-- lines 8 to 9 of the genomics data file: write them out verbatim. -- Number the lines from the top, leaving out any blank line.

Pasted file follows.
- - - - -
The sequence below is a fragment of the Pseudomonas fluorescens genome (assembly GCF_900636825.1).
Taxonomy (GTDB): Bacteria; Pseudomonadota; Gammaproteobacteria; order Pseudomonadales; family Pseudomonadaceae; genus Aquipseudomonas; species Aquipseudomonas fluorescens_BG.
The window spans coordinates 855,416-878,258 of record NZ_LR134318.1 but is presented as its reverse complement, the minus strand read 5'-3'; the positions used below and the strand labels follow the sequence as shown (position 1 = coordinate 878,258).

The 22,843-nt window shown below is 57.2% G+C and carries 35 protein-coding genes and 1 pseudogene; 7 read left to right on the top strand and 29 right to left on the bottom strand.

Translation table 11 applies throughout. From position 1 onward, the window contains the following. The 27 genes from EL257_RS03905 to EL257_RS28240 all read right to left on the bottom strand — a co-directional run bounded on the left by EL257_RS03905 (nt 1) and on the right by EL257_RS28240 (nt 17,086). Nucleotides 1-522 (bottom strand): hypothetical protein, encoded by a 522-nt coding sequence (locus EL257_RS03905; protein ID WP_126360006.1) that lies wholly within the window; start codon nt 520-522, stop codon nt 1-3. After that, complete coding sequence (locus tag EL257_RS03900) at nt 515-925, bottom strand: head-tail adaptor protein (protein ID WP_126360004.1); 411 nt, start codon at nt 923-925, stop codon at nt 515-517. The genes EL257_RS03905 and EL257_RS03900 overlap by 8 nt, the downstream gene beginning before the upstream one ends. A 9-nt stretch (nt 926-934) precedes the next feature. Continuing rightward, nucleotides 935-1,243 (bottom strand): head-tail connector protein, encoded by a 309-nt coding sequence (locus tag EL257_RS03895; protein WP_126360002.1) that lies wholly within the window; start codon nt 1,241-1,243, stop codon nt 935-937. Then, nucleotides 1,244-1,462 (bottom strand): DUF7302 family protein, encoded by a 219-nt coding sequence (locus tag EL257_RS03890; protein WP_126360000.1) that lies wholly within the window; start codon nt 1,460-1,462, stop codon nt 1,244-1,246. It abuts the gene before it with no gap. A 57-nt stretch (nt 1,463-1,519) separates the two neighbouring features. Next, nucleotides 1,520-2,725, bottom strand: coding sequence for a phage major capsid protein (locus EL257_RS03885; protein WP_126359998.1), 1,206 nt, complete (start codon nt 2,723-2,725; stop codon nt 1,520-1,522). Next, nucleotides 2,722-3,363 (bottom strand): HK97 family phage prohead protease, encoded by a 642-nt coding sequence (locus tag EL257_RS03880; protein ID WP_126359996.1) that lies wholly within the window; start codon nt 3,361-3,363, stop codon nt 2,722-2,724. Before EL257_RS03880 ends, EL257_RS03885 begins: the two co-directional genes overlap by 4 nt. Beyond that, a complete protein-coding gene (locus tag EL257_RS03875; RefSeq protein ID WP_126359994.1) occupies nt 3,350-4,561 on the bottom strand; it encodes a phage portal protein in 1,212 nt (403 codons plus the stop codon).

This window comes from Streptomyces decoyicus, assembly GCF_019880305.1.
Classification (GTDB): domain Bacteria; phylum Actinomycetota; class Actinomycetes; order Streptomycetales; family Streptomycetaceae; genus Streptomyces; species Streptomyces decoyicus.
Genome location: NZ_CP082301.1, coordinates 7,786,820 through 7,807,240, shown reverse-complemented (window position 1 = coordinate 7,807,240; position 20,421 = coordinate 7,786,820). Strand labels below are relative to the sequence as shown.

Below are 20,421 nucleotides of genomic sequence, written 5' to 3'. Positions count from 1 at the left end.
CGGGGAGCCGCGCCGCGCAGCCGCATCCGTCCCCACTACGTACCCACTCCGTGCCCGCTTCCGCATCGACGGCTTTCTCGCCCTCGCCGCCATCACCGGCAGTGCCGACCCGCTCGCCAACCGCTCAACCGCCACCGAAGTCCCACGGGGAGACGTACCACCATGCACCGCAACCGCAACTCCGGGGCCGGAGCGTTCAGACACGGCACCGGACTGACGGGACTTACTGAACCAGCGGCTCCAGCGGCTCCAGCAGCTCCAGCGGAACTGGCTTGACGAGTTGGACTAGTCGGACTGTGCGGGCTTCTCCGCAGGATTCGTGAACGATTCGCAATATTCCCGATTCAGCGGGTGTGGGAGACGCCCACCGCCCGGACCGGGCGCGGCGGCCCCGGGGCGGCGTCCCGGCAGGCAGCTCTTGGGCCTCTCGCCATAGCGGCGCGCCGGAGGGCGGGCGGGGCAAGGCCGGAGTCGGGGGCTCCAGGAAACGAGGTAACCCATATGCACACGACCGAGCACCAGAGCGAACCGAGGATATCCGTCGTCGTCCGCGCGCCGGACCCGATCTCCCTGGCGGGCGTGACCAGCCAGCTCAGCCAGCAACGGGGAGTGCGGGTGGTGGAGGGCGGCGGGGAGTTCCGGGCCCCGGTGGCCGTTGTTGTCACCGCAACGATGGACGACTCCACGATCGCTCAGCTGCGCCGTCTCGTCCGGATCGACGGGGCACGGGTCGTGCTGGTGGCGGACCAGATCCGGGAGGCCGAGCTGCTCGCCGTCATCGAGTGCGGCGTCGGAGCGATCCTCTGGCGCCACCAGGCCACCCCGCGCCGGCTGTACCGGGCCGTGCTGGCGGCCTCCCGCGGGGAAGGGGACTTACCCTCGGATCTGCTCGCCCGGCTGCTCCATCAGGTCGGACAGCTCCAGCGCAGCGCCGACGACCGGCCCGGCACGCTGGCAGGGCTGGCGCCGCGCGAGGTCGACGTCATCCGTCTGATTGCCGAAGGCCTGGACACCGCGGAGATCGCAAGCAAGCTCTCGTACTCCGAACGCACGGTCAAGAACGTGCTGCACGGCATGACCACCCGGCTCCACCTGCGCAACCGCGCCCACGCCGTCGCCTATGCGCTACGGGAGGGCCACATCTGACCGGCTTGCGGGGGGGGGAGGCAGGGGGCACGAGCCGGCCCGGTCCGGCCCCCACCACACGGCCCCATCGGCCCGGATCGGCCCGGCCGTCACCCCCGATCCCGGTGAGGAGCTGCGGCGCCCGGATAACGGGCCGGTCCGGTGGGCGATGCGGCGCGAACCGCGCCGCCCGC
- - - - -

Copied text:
Genome location: NZ_CP082301.1, coordinates 7,786,820 through 7,807,240, shown reverse-complemented (window position 1 = coordinate 7,807,240; position 20,421 = coordinate 7,786,820). Strand labels below are relative to the sequence as shown.

Below are 20,421 nucleotides of genomic sequence, written 5' to 3'. Positions count from 1 at the left end.